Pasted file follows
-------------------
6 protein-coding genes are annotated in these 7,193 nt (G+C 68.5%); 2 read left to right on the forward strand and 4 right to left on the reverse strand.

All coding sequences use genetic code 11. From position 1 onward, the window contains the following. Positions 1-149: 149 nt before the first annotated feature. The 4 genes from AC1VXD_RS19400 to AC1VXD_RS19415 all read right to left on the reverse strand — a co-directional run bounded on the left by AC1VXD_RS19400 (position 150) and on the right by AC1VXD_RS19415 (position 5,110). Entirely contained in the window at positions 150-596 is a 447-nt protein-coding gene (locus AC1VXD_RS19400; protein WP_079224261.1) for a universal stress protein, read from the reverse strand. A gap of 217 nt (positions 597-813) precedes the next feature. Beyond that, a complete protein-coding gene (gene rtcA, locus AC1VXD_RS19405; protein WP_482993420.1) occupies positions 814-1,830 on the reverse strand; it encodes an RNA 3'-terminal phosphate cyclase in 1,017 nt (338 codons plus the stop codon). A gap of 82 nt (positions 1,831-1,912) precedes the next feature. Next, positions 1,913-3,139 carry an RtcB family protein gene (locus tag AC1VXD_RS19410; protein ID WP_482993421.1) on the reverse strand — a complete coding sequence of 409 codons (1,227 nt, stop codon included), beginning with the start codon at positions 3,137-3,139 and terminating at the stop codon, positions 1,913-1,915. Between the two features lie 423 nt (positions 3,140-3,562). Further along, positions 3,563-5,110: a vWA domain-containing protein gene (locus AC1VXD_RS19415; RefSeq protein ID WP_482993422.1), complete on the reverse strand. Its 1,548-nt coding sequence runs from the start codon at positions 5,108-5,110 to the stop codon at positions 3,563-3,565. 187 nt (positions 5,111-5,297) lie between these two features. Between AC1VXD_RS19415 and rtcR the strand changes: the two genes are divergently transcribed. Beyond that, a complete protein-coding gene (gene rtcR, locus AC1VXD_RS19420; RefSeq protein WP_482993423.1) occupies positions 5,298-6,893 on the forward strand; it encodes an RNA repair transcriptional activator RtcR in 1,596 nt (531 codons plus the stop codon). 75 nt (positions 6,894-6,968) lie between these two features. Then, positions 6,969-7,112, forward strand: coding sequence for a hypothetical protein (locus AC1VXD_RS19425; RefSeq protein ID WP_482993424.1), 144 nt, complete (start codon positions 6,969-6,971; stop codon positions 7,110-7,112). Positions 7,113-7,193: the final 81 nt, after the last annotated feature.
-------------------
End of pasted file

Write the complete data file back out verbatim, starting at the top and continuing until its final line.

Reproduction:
6 protein-coding genes are annotated in these 7,193 nt (G+C 68.5%); 2 read left to right on the forward strand and 4 right to left on the reverse strand.

All coding sequences use genetic code 11. From position 1 onward, the window contains the following. Positions 1-149: 149 nt before the first annotated feature. The 4 genes from AC1VXD_RS19400 to AC1VXD_RS19415 all read right to left on the reverse strand — a co-directional run bounded on the left by AC1VXD_RS19400 (position 150) and on the right by AC1VXD_RS19415 (position 5,110). Entirely contained in the window at positions 150-596 is a 447-nt protein-coding gene (locus AC1VXD_RS19400; protein WP_079224261.1) for a universal stress protein, read from the reverse strand. A gap of 217 nt (positions 597-813) precedes the next feature. Beyond that, a complete protein-coding gene (gene rtcA, locus AC1VXD_RS19405; protein WP_482993420.1) occupies positions 814-1,830 on the reverse strand; it encodes an RNA 3'-terminal phosphate cyclase in 1,017 nt (338 codons plus the stop codon). A gap of 82 nt (positions 1,831-1,912) precedes the next feature. Next, positions 1,913-3,139 carry an RtcB family protein gene (locus tag AC1VXD_RS19410; protein ID WP_482993421.1) on the reverse strand — a complete coding sequence of 409 codons (1,227 nt, stop codon included), beginning with the start codon at positions 3,137-3,139 and terminating at the stop codon, positions 1,913-1,915. Between the two features lie 423 nt (positions 3,140-3,562). Further along, positions 3,563-5,110: a vWA domain-containing protein gene (locus AC1VXD_RS19415; RefSeq protein ID WP_482993422.1), complete on the reverse strand. Its 1,548-nt coding sequence runs from the start codon at positions 5,108-5,110 to the stop codon at positions 3,563-3,565. 187 nt (positions 5,111-5,297) lie between these two features. Between AC1VXD_RS19415 and rtcR the strand changes: the two genes are divergently transcribed. Beyond that, a complete protein-coding gene (gene rtcR, locus AC1VXD_RS19420; RefSeq protein WP_482993423.1) occupies positions 5,298-6,893 on the forward strand; it encodes an RNA repair transcriptional activator RtcR in 1,596 nt (531 codons plus the stop codon). 75 nt (positions 6,894-6,968) lie between these two features. Then, positions 6,969-7,112, forward strand: coding sequence for a hypothetical protein (locus AC1VXD_RS19425; RefSeq protein ID WP_482993424.1), 144 nt, complete (start codon positions 6,969-6,971; stop codon positions 7,110-7,112). Positions 7,113-7,193: the final 81 nt, after the last annotated feature.